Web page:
Popular Science Monthly/Volume 52/November 1897/Archaeology and the Antiquity of Man

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By Sir JOHN EVANS, K. C. B., D. C. L., LL. D., Sc. D.

ONCE more has the Dominion of Canada invited the British Association for the Advancement of Science to hold one of the annual meetings of its members within the Canadian territory, and for a second time has the association had the honor and pleasure of accepting the proffered hospitality. In doing so the association has felt that if by any possibility the scientific welfare of a locality is promoted by its being the scene of such a meeting, the claims should be fully recognized of those who, though not dwelling in the British Isles, are still inhabitants of that Greater Britain, whose prosperity is so intimately connected with the fortunes of the mother country. Here, especially, as loyal subjects of one beloved sovereign, the sixtieth year of whose beneficent reign has just been celebrated with equal rejoicing in all parts of her empire, as speaking the same tongue, and as in most instances connected by the ties of one common parentage, we are bound together in all that can promote our common interests. There is, in all probability, nothing that will tend more to advance those interests than the diffusion of science in all parts of the British Empire, and it is toward this end that the aspirations of the British Association are ever directed, even if, in many instances, the aim may not be attained.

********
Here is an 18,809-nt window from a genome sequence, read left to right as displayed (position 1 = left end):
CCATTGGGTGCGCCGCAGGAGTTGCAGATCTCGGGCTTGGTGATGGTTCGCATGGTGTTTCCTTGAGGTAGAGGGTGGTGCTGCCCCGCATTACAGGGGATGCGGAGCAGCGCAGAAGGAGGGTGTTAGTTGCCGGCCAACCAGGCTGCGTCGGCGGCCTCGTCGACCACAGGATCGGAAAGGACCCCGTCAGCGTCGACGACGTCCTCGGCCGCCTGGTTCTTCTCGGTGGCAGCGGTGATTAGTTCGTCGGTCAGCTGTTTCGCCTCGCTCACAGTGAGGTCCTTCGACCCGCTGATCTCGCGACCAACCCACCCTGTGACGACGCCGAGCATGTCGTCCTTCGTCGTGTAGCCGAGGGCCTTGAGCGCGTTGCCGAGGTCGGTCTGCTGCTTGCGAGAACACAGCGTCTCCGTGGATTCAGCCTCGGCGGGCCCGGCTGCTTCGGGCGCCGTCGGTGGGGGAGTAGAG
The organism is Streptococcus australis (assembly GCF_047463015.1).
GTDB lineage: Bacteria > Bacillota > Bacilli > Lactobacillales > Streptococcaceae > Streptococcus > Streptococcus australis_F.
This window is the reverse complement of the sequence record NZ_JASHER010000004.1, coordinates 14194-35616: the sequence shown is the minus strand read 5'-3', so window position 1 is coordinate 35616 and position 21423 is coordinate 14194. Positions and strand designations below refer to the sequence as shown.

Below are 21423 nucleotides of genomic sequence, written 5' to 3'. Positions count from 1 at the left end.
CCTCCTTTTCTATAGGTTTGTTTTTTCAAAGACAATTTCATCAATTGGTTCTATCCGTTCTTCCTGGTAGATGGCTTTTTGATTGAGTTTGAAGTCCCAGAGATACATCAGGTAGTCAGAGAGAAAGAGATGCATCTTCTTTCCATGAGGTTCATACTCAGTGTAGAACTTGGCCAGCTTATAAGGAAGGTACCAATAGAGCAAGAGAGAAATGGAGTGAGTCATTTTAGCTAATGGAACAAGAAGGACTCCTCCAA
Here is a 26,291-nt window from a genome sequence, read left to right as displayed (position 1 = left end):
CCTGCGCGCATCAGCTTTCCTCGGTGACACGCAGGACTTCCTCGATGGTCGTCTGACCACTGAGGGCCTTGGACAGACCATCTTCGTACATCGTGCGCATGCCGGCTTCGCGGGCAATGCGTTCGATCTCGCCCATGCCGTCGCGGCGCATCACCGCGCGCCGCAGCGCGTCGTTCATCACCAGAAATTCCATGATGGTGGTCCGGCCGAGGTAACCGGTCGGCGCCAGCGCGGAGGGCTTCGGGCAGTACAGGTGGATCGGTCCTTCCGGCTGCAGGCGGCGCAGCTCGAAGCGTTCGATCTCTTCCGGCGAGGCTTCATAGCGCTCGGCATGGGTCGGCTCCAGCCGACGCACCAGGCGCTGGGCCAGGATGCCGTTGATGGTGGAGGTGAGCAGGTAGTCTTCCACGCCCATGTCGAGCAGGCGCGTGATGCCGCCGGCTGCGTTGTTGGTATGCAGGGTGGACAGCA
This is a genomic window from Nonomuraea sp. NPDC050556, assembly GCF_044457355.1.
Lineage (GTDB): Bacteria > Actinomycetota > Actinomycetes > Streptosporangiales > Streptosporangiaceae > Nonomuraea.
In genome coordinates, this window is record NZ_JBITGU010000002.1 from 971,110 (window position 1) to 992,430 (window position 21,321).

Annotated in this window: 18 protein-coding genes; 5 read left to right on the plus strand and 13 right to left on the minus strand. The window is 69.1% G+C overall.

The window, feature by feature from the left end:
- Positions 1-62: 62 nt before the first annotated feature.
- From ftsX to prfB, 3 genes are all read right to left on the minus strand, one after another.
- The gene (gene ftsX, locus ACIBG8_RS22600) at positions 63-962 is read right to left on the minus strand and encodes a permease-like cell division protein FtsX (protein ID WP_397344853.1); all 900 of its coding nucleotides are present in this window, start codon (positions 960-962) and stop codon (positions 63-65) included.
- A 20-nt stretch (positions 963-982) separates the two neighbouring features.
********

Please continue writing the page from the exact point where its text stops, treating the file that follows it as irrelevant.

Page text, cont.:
We are, as already mentioned, indebted to Canada for previous hospitality, but we must also remember that, since the time when we last assembled on this side of the Atlantic, the Dominion has provided the association with a president, Sir William Dawson, whose name is alike well known in Britain and America, and whose reputation is indeed world-wide. We rejoice that we have still among us the pioneer of American geology, who, among other discoveries, first made us acquainted with the "Air Breathers of the Coal," the terrestrial or, more properly, arboreal saurians of the New Brunswick and Nova Scotia coal measures.